Toast To Olde Tymes – Mary Virginia Snow Austin and Howard Albert Austin, Jr.
It was a wedding announcement in this magazine from about 50 years ago that got us thinking about the role of the bridegroom. The photo featured a traditionally clad bride happily dancing with her new husband. He was dressed more like the front man for a rock group than a groom. A close reading of the caption revealed that, yes, he had a band. A-ha! The Independent in those days didn’t divulge details about employment in its nuptial news. No doubt Martha Gaylord, the longtime owner of the magazine, and the editorial staff, which included Pat Patzer, gave serious thought to this. They probably took into account the fact that some subscribers would call to ask questions about the long-haired young man. (What became of the newlyweds? We don’t know. We wish them all the best.)
The wedding day is a milestone in the life of both members of the couple. Throughout the history of The Independent, though, the bride has generally been the focal point. The gown she chooses, the flowers she carries – these are featured in the announcements for eager readers who may not even be acquainted with the couple. This is also true at the ceremony itself. All eyes are on her as she walks down the aisle. No one could mistake the bride for one of her bridesmaids – her outfit sets her apart. The groom, meanwhile, often is amid a group of similarly dressed men. (Comedian Jerry Seinfeld has a theory about this: in case the groom bolts, one of the other fellows can just take his place. He’s kidding, of course. He raises a good point when he asks why, if there is a “best man,” the bride marries someone else? Yes, it does seem as though the bride’s choice should be the best.)
Pictured here is a man who appears to be an ideal groom. His name is Howard Albert Austin, Jr. He married Mary Virginia Snow on April 27, 1946. He was 30, older than the average first-time groom of the period. (What’s that? How old was the bride? Oh, we’ll never tell.) Howard was a Yale graduate who had served as a lieutenant in the United States Navy. His military experiences included the Normandy invasion and the Okinawa campaign. In later life, Howard was an executive with the Prudential Insurance Company of America. Alas, he would die at 55, only months after his 25th wedding anniversary. The New York Times noted in his obituary: “While a student at Yale, he won the Aurelian Medal of Honor for scholarship, leadership and character. In 1941, he was graduated at the top of a class of 739 at the Great Lakes Midshipmen’s School in Chicago.” (He certainly sounds like the sort of man anyone would be happy to have as a son-in-law.)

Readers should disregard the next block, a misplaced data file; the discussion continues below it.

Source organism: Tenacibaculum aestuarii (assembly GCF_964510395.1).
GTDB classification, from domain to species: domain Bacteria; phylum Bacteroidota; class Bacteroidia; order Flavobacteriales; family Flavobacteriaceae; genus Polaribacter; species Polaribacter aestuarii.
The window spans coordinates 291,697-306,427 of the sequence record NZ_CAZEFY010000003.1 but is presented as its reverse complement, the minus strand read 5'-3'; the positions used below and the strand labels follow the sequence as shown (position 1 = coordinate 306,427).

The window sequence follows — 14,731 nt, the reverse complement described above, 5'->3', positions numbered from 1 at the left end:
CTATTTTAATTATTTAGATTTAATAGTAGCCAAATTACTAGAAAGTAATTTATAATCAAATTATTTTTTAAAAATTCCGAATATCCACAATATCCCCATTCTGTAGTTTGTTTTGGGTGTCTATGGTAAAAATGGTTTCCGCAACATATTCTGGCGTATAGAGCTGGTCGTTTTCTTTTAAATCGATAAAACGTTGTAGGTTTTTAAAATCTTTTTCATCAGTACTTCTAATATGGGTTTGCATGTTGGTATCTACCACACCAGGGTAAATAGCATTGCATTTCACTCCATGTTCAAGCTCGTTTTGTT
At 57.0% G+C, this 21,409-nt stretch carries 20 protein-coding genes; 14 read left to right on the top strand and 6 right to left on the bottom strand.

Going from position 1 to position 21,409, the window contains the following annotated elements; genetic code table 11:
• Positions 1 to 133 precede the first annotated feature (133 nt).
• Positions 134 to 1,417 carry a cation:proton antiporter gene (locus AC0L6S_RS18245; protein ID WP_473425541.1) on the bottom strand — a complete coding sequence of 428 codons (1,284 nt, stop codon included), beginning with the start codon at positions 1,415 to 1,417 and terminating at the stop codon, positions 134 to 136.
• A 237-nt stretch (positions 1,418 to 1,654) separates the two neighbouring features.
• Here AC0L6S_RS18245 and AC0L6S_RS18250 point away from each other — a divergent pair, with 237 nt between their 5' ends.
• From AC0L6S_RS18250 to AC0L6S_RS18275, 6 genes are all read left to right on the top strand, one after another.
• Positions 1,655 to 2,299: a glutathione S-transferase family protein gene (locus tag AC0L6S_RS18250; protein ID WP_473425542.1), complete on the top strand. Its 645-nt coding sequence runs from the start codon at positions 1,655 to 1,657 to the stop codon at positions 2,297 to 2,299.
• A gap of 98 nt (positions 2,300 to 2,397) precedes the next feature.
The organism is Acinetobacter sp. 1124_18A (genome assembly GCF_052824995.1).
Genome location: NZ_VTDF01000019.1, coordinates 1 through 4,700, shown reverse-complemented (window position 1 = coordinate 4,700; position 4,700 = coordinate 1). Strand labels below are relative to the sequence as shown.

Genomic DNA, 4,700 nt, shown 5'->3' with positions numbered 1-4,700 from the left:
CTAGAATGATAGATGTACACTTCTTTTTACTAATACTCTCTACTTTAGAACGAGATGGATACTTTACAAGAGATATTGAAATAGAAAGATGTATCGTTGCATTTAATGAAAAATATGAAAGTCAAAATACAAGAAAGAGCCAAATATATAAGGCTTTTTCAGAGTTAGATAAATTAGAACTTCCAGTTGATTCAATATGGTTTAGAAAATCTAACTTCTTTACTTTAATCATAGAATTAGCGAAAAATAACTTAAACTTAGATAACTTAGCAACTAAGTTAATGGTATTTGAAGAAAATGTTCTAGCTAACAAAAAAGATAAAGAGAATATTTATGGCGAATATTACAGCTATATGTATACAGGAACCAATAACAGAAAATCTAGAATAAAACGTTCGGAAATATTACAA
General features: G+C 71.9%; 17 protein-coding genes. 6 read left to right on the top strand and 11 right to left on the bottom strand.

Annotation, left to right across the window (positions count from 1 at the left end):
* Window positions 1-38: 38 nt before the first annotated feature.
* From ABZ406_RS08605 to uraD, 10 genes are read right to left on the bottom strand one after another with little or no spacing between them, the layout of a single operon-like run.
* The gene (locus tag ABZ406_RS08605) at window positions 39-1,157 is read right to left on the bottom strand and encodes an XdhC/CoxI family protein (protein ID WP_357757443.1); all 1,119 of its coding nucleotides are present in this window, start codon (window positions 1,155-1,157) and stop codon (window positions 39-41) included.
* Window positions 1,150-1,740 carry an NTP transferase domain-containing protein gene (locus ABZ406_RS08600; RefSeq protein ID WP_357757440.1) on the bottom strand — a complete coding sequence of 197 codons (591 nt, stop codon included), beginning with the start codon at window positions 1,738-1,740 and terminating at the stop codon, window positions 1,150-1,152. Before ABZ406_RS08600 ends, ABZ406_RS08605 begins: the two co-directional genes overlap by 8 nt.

We must pause to applaud Howard’s choice of a bride. Mary Virginia Snow, (who was known as Dinny), was a career girl. While living in New York, she was the director of John Powers’ School, which offered training for potential fashion models. The 10-week course featured lessons in grooming, posture, and voice. In 1944, newspapers around the country printed an article spotlighting her comments that there was nothing attractive about being bored and blasé. In her view, maintaining intellectual curiosity and showing interest and enthusiasm were essential.
Perhaps Howard took some pointers from his bride. The expressions on their faces show their delight in each other’s company. Then, too, as a man who had seen war, he may have recognized that there was no need to approach the wedding day with apprehension. He knew to hire a good barber and a good tailor, and to get a good night’s sleep before the festivities.
The Snow-Austin ceremony took place in the morning. Judging from the photo, what Howard was wearing might have been the formal outfit called a morning coat, (also known as a cutaway), possibly similar to what a June 1934 article in Esquire magazine advocated: “The Groom wears a black or Oxford grey cutaway, one button peaked lapel model, with trousers of grey with black and white stripes; double breasted waistcoat of white linen; white shirt with starched bosom and cuffs, and a bold wing collar; black polished calf shoes with linen spats to match the waistcoat.” (The tie isn’t mentioned here, perhaps because there were many options. We think Howard made a handsome selection.)
Men’s fashion, especially for formal occasions, has generally been less subject to radical change than women’s clothes. In addition, World War II had ended just months earlier. The coming years would see changes in styles, (for example, Christian Dior’s introduction of “The New Look” for women in 1947), but that hadn’t happened yet.
Morning coats remain a classic for daytime weddings. The tuxedo, invented in 1886, has been popular for evening ceremonies for generations. The 1960s and 1970s saw more self-expression, with couples writing their own vows and choosing less traditional attire. The 1980s prompted a return to formality. Later, there was a rise in destination weddings, often with the wedding party and guests barefoot on sandy beaches.
According to a 2019 New York Times article, there has been a shift in recent years. Grooms are wearing suits. They’re also selecting a wider range of colors, ranging from conservative grays and blues to jewel tones, such as emerald and ruby. These days, there is an added emphasis on fit, as opposed to the boxier or baggier menswear of earlier times. Accessories matter, too – but what we most like is the look of absolute bliss on a groom’s face as he sees his beloved.
Also featured in the Tie The Knot Signature Issue – August 8, 2020
By Heather N. Paxton
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